Doug (Melbourne, Australia)

  2. Wow, what amzing photos of incredible places! I can’t help thinking that the designers of Half Life 2 spent a lot of time looking in these very tunnels – the resemblances are truly striking!

  3. Ahh, great to see such a pioneer getting such great coverage. Ontario has some of the largest and most impressive drins ive seen and Mike has done an awesome job over the years finding so many of them, specially considering a lot of his traipsing has been via Torontos Public Transit.


  4. It’s terrific to see someone so considerate and thoughtful on what is so often presented as simply “weird.” I’ll definitely be checking out Vanishing Point– the underground world isn’t my cup of tea, but the ideas here are certainly worth examining further.

  5. Great interview and great work, as a young boy growing up in Toronto I used to explore a lot of the drains around Wilson Heights and the Don Valley, good memories and great pictures.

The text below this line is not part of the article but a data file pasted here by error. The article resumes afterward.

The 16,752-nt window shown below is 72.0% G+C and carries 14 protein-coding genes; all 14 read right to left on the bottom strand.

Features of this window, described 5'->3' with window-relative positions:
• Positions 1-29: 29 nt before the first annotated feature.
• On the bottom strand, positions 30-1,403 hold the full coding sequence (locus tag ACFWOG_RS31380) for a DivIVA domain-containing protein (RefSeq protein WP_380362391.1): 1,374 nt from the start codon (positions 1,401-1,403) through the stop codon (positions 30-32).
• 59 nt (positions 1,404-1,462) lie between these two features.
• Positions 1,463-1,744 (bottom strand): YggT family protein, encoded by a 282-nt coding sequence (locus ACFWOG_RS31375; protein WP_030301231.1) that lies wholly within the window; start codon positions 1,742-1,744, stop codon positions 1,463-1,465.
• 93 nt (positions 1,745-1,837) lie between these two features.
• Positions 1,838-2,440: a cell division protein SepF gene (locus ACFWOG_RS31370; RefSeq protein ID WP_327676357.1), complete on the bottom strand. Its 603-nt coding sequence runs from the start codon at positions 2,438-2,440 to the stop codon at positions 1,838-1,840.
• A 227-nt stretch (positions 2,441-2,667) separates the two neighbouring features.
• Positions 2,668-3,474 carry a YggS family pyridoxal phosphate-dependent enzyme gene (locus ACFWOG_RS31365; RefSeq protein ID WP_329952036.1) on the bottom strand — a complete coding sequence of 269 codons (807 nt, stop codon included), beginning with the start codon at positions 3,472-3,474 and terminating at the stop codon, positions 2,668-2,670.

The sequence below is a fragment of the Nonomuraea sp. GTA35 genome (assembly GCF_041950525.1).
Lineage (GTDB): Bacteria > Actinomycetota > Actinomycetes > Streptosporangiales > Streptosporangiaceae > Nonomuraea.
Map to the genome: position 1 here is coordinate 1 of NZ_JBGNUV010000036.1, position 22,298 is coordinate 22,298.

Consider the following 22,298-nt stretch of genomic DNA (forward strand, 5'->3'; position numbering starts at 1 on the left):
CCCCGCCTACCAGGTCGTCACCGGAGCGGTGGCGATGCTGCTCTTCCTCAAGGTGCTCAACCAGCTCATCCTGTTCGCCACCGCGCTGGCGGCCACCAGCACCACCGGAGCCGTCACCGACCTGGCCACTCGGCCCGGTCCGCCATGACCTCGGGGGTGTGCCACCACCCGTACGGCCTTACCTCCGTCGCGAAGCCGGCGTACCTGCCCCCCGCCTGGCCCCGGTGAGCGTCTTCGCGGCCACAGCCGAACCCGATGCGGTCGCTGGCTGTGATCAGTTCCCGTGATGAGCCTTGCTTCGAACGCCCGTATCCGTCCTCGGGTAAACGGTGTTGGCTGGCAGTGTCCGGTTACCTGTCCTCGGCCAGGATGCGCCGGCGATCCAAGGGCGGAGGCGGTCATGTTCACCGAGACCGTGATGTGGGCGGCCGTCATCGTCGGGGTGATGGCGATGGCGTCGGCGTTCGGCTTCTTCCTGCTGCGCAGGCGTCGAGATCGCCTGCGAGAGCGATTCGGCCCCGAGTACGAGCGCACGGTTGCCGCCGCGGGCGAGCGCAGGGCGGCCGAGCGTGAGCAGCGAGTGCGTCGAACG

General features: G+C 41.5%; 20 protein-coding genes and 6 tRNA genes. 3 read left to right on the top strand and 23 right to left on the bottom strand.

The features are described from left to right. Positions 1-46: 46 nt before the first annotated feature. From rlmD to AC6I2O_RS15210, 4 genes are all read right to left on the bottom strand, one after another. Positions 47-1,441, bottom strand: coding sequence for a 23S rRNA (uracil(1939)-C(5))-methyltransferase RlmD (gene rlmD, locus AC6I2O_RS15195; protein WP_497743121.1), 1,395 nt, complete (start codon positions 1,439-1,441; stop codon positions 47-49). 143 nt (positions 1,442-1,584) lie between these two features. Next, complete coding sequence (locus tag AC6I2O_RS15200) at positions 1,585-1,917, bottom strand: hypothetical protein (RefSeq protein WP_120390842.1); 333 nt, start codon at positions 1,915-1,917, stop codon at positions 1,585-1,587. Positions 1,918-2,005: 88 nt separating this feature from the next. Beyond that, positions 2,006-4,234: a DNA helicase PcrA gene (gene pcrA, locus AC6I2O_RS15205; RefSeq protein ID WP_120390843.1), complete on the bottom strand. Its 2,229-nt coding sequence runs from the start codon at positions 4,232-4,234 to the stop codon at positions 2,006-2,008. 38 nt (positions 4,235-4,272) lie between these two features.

6. I used to crawl around in drains once. But I was about 8 years old too! When’s someone going to do a documentary about the mole people in New York City?
    No but I love the photos. Beautifully done.

  7. Incredible! Images of Orson Welles running through the sewers of Vienna in The Third Man come gushing forth. It’s always a wonderment to see what lies beneath us. Thank you.

  8. Apologies to anyone trying to access the Vanishing Point site itself, it looks like the server it’s on took one look at this interview and decided to take the day off.

  9. Hello Mike and Geoff – very nice interview, interesting topic and great photography. I had also noticed that your VP server was struggling.